Was there a conference or workshop you attended that was especially beneficial? Where was it? What did you learn?
Early in the year I attended a project management workshop in Spokane. The speaker turned out to be much more entertaining and fun that I'd anticipated, and I did learn a lot, but the biggest lesson of that trip was that my instincts deserve respect.
I arrived on Super Bowl Sunday. Spokane was cold, drizzly and windy. Yuck. After getting a car to my hotel, I set about the business of checking in. All I wanted to do was put my stuff in my room and then relax with a room service salad and watch what was left of the game.
I boarded the elevator and slipped the card key in the slot to gain access to the 4th floor. Just before the doors closed, a somewhat disheveled man got on the elevator and pushed the button for the 7th floor. I did what we all do when enclosed in that vertically-mobile little room: gave him a brief hello nod and then stared at the doors. When the elevator reached my floor, he exited right after me. I turned and said, "I don't think this is your floor. Didn't you want the 7th?"
He looked a little nervous and, after hesitating, replied, "Oh." Then he backed into the elevator as I proceeded to the T in the hallway. As soon as I reached the T I stopped, realizing he had gotten off the elevator again. The entire floor suddenly felt as quiet and deserted as a tomb. I put down my suitcase and began pulling my cell phone from my purse. I also scanned the area and located the nearest fire alarm.
The man also stopped at the T. We were standing next to each other and he was just standing there, looking at me. As I fumbled with my stupid BlackBerry. Damn! Why does this thing have to make me enter a password?! I turned and faced him, looking directly into his eyes. "Can I help you with something?"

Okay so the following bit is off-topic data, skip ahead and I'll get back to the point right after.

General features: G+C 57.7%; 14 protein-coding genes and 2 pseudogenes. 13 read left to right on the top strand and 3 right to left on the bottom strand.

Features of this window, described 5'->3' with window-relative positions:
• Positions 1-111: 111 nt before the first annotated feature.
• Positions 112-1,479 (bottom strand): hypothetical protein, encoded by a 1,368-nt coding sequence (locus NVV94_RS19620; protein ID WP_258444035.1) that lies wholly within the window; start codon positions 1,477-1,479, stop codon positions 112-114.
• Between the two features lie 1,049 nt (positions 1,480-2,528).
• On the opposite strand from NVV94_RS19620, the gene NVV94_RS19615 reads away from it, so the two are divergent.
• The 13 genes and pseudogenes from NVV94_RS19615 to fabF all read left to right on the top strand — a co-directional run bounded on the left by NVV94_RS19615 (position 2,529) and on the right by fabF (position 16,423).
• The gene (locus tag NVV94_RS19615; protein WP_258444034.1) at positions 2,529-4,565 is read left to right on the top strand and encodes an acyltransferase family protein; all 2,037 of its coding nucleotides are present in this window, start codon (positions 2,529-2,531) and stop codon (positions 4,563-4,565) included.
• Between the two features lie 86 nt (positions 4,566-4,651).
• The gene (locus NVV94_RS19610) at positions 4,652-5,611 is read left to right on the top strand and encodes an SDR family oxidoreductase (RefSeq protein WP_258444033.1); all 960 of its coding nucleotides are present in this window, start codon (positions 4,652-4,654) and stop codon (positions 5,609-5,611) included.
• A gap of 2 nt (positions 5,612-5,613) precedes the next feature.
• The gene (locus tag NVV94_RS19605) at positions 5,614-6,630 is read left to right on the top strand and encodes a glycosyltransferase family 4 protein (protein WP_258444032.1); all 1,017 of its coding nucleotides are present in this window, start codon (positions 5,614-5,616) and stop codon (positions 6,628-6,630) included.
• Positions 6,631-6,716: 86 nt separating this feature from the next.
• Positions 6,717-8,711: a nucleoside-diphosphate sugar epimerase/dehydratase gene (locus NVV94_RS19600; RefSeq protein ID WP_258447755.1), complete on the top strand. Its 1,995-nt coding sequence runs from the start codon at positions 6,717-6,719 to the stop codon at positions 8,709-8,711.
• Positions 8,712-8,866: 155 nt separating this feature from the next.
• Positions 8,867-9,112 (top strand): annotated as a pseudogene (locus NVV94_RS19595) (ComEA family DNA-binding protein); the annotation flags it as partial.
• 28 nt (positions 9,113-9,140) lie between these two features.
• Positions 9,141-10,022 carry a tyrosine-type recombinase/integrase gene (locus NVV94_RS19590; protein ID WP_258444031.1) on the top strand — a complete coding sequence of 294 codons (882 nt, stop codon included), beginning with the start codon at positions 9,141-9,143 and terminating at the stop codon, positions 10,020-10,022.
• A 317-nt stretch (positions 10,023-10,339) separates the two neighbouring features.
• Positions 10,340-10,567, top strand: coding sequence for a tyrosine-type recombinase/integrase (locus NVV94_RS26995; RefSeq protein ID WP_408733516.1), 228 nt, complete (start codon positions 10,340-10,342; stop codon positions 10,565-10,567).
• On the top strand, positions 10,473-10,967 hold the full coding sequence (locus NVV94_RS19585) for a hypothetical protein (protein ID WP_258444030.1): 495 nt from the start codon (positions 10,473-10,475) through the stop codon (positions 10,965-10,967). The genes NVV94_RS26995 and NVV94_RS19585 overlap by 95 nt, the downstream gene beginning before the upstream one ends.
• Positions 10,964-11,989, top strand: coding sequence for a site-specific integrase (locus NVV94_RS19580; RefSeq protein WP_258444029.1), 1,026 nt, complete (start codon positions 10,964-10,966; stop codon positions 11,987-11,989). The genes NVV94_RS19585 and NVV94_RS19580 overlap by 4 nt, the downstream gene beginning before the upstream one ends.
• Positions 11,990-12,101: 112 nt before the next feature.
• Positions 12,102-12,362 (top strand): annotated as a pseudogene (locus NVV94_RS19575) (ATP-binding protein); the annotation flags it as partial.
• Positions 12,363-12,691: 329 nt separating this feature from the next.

"Oh, no," he said, "I just needed to get off the elevator to call 911."
"Excuse me? Why do you need to call 911?"
He fumbled. I spun around and got back on the elevator, shaking. Close you stupid slow doors! Close!
I lucked out that night. The doors closed before he made it back to the elevator. Once on the ground floor, I raced to the front desk and told them what had happened. They summoned a security guard, I chose a bar stool hidden behind a large, muscular man watching the game at the bar, and from that perch I watched as Security escorted Mr. Scary from the premises. Three times! Yes, he kept on trying to come back in!
The gentleman at the bar, along with his wife, took me under their wing. They sat with me, drank with me and watched the game with me until my knees no longer shook. They stayed until I was ready to return to my room. The were friends - adopted family - and yet I don't know their names. Thank you, friends!
So, kids, the moral of the story is to trust your instincts. When the man first boarded the elevator, I felt nervous. Why, you may be asking, didn't I get off the elevator right then and there? Because he was black. And I didn't want to be racially offensive.
Okay, now wipe the coffee spray off your monitor.